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After subjecting the nation’s biggest banks to the most public scrutiny in decades, federal regulators ordered 10 of them on Thursday to raise a total of $75 billion in extra capital and gave the rest a clean bill of health.

The long-awaited results of the “stress tests,” a central part of the Obama administration’s plan to restore the financial industry to health, set off an immediate scramble by major institutions for more capital, which they must raise by November.

The verdict was far more upbeat than many in the industry had feared when the tests were first announced in February. And the banks that came up short will have to raise much less than some analysts had expected as recently as a few days ago.

The stress tests were aimed at estimating how much each bank would lose if the economic downturn proved even deeper than currently expected. But regulators gave the banks a break by letting them bolster their capital with unusually strong first-quarter profits and also by letting the banks predict modest profits even if the economy again turns down.

Despite an almost tangible sense of relief among the banks and investors, the report card is unlikely to silence an intense debate over whether the Treasury Department and the Federal Reserve let the banks off too easily and glossed over their real problems.

Under the worst-case situation — an unemployment rate of 10.3 percent next year, an economic contraction of 3.3 percent this year and a 22 percent further decline in housing prices — the losses by the 19 banks could total $600 billion this year and next, or 9.1 percent of the banks’ total loans, regulators concluded. That rate of loss would be higher than any other since 1921, including the losses during the Great Depression.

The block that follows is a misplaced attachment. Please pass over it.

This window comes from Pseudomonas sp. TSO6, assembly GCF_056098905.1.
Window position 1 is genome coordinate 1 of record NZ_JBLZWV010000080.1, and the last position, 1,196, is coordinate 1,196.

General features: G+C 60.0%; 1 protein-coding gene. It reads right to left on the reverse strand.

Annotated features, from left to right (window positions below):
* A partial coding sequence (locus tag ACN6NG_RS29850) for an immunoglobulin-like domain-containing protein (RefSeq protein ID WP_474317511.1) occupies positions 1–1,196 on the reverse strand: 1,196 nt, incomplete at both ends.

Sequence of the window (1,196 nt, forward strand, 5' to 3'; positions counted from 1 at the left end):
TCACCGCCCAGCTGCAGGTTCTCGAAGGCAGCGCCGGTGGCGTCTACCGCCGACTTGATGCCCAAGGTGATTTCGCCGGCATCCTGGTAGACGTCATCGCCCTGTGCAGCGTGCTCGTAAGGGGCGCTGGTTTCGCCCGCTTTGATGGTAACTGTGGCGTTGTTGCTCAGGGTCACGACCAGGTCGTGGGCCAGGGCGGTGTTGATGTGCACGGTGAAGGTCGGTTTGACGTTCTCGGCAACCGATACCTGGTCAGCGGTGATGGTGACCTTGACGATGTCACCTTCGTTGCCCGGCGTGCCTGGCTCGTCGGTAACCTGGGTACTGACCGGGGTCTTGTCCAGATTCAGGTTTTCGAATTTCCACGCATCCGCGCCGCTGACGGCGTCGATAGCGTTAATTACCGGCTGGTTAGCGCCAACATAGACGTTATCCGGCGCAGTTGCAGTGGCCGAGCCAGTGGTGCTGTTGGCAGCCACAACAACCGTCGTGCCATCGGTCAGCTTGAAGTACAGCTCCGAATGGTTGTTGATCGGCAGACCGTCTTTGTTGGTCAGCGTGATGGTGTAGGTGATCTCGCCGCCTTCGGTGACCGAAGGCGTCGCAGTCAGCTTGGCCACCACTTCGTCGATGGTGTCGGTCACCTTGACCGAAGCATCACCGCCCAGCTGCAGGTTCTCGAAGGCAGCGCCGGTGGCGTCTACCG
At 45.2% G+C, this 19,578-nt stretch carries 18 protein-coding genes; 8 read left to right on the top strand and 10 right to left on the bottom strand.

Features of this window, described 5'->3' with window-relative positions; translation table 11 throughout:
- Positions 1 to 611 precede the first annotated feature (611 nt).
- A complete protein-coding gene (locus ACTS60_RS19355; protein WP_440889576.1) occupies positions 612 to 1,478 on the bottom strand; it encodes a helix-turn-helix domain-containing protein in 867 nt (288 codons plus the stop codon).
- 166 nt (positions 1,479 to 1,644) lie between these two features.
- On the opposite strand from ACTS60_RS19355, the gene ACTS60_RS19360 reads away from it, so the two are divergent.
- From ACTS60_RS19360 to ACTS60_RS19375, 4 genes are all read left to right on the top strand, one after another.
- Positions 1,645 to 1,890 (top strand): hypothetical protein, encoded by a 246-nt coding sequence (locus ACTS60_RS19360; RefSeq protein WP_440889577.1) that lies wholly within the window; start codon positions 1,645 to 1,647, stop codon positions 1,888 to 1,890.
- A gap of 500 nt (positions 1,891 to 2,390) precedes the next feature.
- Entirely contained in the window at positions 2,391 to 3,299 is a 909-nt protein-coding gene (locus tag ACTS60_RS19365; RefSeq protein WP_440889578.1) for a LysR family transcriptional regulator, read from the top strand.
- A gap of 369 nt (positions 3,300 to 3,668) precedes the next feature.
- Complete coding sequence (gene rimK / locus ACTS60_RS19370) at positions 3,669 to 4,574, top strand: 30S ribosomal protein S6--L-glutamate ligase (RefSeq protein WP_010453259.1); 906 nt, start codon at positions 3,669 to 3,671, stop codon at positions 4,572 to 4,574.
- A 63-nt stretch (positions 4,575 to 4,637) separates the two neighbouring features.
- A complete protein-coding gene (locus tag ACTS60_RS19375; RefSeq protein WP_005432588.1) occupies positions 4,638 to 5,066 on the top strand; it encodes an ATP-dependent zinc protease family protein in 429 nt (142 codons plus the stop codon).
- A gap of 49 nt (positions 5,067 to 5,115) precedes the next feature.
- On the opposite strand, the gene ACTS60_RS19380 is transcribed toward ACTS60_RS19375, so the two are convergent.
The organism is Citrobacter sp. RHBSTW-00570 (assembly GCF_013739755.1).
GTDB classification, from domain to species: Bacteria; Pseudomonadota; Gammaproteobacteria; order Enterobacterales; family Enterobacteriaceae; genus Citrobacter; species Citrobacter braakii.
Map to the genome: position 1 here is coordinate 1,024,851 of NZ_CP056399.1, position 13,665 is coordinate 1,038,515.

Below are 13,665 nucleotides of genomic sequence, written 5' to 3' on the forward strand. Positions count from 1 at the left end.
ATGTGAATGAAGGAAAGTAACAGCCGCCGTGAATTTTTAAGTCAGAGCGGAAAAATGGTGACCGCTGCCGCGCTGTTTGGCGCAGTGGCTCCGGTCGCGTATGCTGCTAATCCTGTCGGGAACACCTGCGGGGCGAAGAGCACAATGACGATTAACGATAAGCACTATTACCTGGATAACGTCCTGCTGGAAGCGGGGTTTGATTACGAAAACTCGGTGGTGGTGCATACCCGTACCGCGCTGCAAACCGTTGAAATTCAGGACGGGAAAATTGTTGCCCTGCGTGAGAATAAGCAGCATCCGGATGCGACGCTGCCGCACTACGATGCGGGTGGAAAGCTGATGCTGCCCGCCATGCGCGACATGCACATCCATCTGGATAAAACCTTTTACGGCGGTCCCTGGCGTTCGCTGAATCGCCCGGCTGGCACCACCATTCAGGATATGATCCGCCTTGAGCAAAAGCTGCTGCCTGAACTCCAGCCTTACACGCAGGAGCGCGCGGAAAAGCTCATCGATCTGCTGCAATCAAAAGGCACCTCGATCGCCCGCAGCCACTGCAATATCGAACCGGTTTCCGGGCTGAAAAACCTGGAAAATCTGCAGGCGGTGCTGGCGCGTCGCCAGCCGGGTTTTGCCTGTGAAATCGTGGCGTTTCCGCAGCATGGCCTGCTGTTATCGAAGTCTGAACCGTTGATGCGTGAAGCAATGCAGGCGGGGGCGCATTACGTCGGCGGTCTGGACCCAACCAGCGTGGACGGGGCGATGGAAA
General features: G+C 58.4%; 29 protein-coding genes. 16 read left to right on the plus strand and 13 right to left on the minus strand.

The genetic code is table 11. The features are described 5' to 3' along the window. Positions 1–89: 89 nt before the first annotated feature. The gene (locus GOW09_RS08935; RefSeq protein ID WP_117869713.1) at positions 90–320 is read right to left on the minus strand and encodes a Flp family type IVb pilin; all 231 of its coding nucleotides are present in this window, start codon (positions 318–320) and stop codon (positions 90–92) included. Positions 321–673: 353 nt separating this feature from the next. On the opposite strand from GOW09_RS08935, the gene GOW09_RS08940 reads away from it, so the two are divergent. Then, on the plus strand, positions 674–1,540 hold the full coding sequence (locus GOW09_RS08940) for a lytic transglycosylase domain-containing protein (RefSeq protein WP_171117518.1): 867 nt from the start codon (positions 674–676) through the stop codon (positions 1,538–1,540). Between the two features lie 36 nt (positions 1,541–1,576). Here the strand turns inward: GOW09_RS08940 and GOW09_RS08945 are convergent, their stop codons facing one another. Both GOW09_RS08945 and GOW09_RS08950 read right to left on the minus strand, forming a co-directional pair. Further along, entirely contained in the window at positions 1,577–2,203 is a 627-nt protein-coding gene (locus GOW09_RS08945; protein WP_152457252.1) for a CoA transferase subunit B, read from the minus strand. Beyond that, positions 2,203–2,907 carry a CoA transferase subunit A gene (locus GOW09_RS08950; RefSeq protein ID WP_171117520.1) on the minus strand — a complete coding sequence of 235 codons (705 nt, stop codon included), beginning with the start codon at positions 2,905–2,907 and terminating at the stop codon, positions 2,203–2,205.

But while the adverse situation was supposed to be unlikely, it is not that much worse than what has happened so far. Unemployment hit 8.5 percent in April and could top 9 percent as early as Friday, when the Labor Department releases its employment report for May.

Bank of America was told it would have to come up with $34.9 billion. Wells Fargo will have to find $13.7 billion. And Citigroup must produce another $5.5 billion, on top of the $45 billion that it had already planned to acquire by letting the Treasury become its biggest single shareholder.

Industry executives reacted with jubilation, as if they had proved their critics wrong and passed the tests with flying colors.

“The results off the stress tests should put to rest the harmful speculation we have seen over the past few months,” declared Edward L. Yingling, president of the American Bankers Association, hours before the results were even made public.

Investors, who had already bid up share prices of the big banks in reaction to leaks about the results earlier this week, reacted with relief.

Regulators and bank executives alike predicted that most of the institutions would be able to build up the necessary capital from private sources — either by selling off assets or by converting shares of preferred stock into ordinary stock.